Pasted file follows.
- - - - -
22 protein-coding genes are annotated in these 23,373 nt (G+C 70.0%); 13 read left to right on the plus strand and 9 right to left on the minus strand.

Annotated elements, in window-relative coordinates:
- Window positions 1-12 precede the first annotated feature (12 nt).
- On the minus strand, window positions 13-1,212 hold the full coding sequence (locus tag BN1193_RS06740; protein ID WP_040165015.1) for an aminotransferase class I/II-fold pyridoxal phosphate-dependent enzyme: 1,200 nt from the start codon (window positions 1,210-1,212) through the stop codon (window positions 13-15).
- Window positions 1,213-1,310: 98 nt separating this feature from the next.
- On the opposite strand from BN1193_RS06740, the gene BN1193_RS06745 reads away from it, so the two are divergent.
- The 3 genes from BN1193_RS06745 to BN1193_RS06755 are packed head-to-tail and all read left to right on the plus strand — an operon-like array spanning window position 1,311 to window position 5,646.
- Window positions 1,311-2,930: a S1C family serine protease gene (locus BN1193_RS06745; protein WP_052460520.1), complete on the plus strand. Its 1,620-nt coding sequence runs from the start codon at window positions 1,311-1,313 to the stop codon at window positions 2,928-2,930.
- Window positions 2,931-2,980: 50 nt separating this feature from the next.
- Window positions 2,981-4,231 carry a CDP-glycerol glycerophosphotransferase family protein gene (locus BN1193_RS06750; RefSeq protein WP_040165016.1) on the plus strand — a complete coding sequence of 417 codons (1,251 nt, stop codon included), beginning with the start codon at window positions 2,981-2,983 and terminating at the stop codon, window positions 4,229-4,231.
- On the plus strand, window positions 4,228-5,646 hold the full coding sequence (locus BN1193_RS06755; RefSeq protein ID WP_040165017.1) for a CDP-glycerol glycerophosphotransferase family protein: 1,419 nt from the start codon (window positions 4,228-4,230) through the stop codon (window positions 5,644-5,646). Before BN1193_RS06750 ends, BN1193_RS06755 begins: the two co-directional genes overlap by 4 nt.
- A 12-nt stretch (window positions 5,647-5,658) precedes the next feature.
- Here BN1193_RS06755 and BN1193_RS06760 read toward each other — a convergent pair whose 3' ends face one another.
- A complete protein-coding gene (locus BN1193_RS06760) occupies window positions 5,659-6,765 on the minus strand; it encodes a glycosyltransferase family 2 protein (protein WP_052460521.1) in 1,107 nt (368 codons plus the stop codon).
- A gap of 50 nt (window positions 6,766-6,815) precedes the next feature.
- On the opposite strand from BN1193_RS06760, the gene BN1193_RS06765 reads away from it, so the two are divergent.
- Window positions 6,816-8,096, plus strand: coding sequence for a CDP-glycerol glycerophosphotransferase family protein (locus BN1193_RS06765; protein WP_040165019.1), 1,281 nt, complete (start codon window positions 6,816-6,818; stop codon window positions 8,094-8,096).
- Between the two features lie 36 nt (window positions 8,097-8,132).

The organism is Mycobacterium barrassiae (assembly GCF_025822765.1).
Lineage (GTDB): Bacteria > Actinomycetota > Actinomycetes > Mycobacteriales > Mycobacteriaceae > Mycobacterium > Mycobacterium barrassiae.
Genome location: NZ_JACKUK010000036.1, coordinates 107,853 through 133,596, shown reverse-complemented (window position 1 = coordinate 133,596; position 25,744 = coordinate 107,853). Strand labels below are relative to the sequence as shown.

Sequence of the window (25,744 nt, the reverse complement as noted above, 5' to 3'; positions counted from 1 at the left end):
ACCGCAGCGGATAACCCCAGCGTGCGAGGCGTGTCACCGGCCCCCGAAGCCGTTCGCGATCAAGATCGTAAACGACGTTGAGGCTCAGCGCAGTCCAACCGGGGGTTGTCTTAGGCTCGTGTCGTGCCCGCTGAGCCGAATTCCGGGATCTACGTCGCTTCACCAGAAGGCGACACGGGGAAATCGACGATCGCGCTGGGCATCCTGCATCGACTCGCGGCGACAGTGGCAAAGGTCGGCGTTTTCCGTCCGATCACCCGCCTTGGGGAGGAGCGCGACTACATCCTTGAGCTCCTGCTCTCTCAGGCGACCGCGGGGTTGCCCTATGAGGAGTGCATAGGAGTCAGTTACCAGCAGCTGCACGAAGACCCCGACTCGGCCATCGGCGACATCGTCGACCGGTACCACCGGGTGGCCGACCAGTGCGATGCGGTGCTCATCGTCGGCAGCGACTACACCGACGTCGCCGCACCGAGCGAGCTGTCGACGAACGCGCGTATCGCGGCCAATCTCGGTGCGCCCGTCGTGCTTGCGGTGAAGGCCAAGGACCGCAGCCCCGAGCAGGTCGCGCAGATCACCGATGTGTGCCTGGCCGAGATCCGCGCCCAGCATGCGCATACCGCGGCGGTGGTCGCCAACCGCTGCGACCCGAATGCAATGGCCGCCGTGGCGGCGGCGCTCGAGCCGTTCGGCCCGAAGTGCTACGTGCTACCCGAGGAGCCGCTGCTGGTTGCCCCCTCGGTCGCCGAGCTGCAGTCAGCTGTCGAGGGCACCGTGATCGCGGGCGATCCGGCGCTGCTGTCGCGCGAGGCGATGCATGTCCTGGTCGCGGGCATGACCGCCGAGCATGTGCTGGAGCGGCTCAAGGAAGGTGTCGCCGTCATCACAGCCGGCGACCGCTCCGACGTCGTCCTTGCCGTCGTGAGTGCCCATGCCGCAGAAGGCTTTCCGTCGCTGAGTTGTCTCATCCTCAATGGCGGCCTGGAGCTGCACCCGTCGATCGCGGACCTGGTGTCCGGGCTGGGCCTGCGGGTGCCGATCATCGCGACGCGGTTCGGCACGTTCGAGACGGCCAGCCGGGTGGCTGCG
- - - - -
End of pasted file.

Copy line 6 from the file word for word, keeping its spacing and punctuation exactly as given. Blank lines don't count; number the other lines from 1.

- On the opposite strand from BN1193_RS06740, the gene BN1193_RS06745 reads away from it, so the two are divergent.